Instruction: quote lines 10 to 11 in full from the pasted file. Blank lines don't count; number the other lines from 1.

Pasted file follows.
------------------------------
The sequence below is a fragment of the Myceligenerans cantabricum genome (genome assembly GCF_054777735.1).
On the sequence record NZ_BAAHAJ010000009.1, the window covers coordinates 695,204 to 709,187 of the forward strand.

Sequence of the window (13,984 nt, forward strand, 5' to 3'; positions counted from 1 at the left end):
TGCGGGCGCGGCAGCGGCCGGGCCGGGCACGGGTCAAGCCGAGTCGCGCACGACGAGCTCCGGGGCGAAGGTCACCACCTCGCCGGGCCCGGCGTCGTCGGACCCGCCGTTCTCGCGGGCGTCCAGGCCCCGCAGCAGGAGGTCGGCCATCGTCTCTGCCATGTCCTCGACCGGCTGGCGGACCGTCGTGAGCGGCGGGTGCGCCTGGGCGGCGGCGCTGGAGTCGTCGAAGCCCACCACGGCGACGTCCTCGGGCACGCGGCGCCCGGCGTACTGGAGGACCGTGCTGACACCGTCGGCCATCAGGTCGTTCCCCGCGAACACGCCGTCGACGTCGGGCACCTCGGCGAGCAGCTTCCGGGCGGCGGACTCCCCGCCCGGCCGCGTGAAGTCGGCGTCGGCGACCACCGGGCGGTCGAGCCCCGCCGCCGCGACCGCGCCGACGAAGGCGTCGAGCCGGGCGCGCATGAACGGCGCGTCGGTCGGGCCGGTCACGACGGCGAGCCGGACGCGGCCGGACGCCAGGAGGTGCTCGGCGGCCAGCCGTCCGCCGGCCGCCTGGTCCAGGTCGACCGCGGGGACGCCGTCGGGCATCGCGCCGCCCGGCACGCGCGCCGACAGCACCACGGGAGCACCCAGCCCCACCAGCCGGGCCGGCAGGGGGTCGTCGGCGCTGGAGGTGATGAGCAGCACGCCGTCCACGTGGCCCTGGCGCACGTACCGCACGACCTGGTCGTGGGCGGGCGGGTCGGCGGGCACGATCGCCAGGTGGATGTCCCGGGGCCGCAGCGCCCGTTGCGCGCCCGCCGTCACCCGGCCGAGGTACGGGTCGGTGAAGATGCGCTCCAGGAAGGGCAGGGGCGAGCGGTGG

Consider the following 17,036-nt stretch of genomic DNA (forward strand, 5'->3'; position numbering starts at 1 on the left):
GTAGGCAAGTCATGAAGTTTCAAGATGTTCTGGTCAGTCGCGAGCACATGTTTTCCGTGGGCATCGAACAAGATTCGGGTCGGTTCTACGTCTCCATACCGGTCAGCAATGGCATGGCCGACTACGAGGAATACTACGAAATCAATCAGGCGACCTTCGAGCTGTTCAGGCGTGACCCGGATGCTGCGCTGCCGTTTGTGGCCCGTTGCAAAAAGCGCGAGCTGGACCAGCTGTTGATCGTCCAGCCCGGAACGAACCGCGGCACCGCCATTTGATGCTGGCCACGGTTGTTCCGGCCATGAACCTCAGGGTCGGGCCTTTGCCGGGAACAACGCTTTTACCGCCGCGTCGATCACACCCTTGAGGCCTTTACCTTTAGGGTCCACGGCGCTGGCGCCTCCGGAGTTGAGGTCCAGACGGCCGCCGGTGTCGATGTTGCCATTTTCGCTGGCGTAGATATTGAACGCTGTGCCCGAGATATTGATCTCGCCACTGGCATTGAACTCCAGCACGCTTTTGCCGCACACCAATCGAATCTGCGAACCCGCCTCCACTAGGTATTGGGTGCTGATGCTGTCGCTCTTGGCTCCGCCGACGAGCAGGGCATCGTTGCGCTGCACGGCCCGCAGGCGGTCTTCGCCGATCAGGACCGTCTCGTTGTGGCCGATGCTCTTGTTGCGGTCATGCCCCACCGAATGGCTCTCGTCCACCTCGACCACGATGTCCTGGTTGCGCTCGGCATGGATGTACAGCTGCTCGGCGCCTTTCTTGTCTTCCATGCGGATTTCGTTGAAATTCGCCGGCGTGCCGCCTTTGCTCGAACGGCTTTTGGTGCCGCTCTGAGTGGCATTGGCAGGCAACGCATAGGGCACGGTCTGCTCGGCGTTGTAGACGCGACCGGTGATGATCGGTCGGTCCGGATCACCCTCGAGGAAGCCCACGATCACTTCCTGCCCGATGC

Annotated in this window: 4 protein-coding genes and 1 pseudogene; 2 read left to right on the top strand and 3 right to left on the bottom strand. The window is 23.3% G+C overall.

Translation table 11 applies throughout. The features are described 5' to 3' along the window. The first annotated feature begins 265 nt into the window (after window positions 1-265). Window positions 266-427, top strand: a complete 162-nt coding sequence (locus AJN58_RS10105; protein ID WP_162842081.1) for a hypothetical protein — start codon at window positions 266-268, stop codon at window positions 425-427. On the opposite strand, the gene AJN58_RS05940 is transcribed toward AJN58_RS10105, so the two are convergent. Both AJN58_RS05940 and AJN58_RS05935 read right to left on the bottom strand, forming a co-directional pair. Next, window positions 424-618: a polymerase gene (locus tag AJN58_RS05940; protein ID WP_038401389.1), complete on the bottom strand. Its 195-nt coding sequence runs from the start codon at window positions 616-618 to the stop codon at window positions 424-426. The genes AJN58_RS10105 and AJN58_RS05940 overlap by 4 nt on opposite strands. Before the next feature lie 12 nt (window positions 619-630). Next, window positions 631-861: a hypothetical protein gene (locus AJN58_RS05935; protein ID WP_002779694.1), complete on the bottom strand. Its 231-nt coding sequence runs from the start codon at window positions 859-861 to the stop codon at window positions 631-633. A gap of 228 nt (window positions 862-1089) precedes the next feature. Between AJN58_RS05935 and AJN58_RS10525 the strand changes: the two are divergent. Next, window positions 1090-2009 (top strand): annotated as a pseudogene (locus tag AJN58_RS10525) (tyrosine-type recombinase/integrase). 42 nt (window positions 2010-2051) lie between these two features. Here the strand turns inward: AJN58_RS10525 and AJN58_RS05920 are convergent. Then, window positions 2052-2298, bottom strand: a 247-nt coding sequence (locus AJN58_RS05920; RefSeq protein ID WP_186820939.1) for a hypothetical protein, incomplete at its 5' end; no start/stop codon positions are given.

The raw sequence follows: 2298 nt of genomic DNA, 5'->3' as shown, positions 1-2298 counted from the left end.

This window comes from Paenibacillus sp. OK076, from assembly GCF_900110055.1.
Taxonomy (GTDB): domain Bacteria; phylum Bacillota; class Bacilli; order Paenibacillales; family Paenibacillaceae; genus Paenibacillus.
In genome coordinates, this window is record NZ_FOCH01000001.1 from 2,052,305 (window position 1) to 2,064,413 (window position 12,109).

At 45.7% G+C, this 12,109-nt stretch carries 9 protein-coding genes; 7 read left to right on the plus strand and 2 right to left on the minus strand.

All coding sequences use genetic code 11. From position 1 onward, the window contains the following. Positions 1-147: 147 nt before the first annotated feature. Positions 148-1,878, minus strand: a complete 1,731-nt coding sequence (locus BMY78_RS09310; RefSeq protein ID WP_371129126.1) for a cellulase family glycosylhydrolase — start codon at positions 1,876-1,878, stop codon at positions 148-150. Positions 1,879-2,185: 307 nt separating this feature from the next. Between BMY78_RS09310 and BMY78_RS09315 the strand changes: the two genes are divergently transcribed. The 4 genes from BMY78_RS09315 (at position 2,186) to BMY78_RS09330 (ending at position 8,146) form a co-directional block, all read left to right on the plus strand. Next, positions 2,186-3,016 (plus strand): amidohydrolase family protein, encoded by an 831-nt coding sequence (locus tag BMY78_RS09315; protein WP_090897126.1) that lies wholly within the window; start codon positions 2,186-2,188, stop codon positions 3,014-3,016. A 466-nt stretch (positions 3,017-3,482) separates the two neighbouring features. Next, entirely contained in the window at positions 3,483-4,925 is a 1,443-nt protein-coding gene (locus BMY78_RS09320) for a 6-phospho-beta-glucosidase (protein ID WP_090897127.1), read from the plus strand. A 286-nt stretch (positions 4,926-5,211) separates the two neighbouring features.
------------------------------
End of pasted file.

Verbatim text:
This window comes from Paenibacillus sp. OK076, from assembly GCF_900110055.1.
Taxonomy (GTDB): domain Bacteria; phylum Bacillota; class Bacilli; order Paenibacillales; family Paenibacillaceae; genus Paenibacillus.